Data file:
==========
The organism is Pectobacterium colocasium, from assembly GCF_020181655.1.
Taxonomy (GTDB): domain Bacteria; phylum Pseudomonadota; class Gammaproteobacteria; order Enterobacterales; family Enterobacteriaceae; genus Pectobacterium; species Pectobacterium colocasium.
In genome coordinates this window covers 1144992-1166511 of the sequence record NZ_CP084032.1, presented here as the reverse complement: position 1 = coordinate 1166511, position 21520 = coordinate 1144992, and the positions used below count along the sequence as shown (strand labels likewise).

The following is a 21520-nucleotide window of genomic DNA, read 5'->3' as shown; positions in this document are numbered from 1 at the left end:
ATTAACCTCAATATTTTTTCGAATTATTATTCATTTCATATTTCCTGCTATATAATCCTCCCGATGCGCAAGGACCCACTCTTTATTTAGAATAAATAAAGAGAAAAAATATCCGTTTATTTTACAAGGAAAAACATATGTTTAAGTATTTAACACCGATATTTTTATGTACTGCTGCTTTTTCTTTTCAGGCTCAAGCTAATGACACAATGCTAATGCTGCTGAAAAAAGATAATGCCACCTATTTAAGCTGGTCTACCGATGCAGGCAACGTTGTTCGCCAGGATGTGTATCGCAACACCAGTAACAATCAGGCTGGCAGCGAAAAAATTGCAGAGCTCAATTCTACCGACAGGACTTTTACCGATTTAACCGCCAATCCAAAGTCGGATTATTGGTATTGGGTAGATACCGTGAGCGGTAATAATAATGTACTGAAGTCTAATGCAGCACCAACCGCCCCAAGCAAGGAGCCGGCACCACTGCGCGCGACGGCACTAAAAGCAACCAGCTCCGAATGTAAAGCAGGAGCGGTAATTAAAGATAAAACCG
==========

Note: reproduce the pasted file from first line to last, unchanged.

The organism is Pectobacterium colocasium, from assembly GCF_020181655.1.
Taxonomy (GTDB): domain Bacteria; phylum Pseudomonadota; class Gammaproteobacteria; order Enterobacterales; family Enterobacteriaceae; genus Pectobacterium; species Pectobacterium colocasium.
In genome coordinates this window covers 1144992-1166511 of the sequence record NZ_CP084032.1, presented here as the reverse complement: position 1 = coordinate 1166511, position 21520 = coordinate 1144992, and the positions used below count along the sequence as shown (strand labels likewise).

The following is a 21520-nucleotide window of genomic DNA, read 5'->3' as shown; positions in this document are numbered from 1 at the left end:
ATTAACCTCAATATTTTTTCGAATTATTATTCATTTCATATTTCCTGCTATATAATCCTCCCGATGCGCAAGGACCCACTCTTTATTTAGAATAAATAAAGAGAAAAAATATCCGTTTATTTTACAAGGAAAAACATATGTTTAAGTATTTAACACCGATATTTTTATGTACTGCTGCTTTTTCTTTTCAGGCTCAAGCTAATGACACAATGCTAATGCTGCTGAAAAAAGATAATGCCACCTATTTAAGCTGGTCTACCGATGCAGGCAACGTTGTTCGCCAGGATGTGTATCGCAACACCAGTAACAATCAGGCTGGCAGCGAAAAAATTGCAGAGCTCAATTCTACCGACAGGACTTTTACCGATTTAACCGCCAATCCAAAGTCGGATTATTGGTATTGGGTAGATACCGTGAGCGGTAATAATAATGTACTGAAGTCTAATGCAGCACCAACCGCCCCAAGCAAGGAGCCGGCACCACTGCGCGCGACGGCACTAAAAGCAACCAGCTCCGAATGTAAAGCAGGAGCGGTAATTAAAGATAAAACCG